“Last year, I joined the rowing team. We practise on Lake Mälaren, and I’ve taken part in two competitions. If you’re rowing, you need to be ‘in sync’ with everybody else. Coordination and teamwork on the lake are important and for that, you need to know how to communicate effectively.”
Not only was Axel enjoying a wide variety of activities at SSHL, but he learned to work effectively both in teams, and as a leader.
Building a better life for others
Recently, Axel put the skills he’s honed during his time at SSHL into practice, as he travelled to Africa together with the school’s ‘Kenya Project’ team.
“The ‘Kenya Project’ started 20 years ago and raises funds to help a village in Kenya. From small beginnings, it became really big – the project ended up building a school for around 100 students! It’s giving education to kids who wouldn’t receive it otherwise.”
“During our trip, we spent time with the children at the school, built football goals (that were put to good use!) and brought some computers that we gave to the teachers to help with lessons. We could see the school taking shape. I also taught some basic maths and it was very enjoyable.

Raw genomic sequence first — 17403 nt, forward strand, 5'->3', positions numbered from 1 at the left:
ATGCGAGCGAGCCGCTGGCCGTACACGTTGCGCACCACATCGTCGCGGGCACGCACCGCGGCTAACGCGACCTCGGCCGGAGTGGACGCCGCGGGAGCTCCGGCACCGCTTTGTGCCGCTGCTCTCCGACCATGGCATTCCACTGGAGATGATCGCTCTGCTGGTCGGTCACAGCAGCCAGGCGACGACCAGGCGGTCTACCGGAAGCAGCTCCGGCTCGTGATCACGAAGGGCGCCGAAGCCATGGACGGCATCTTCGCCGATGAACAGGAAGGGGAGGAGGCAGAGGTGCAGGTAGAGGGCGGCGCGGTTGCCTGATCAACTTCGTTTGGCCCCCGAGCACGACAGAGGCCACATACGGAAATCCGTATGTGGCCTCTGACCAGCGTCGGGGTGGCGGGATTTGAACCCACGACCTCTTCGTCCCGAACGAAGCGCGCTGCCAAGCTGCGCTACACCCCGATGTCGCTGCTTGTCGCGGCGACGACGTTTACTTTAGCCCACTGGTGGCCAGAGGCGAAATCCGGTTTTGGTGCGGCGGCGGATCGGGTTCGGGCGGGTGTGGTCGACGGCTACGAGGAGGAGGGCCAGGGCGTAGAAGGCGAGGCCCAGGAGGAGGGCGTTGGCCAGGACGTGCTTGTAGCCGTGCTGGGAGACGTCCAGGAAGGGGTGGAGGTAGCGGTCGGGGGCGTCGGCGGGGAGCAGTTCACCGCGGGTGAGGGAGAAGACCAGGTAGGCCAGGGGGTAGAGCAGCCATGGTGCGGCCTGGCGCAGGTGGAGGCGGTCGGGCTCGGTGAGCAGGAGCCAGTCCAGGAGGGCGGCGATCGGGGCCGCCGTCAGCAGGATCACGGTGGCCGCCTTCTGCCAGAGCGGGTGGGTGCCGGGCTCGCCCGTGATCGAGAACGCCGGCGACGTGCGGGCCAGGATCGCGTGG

“Honestly, I think we got more from that trip than we gave to the village. It made me reflect on my life. When we got back, I presented to my fellow students about what we did, and I think they’re excited to take part.”
From little things, big things grow
Axel is not the only one who has noticed distinct personal growth since his start at SSHL. Both Hugues and Mia have seen tremendous growth in their son.
Hugues states: “He’s found a place that has truly nourished his potential. The support he received from the SSHL teachers and the boarding staff have been incredible. It has been an excellent decision sending him there.”
Adding to personal growth, Mia believes that the school has helped develop Axel’s thinking skills.
“What sums up Axel’s development is that he went from a fairly shy 14-year-old to a young man who could travel the world, and then share his reflections in front of 250 other students.
“I think the IB (International Baccalaureate) program at SSHL has helped him become well-rounded and developed his critical thinking skills. Part of that is the Theory of Knowledge subject – it has links to every subject and has helped him make important connections.”
With greatly increased confidence, and the ability to think critically – those vital ‘soft skills’ sought by universities and employers – it seems that Axel will be well-served for his entrance into the adult world.
An exciting future
As his time at SSHL draws to a close, Axel feels that he is more than prepared for what awaits.
“After I finish I’d like to try working for a year, before studying. After that, I will probably end up doing engineering at university.
“Whatever I do, I want to create good environments – not just in work, but everywhere. It’s so important that we have a society where we can get along and people have a sense of belonging. I would like to use my skills to make that happen.”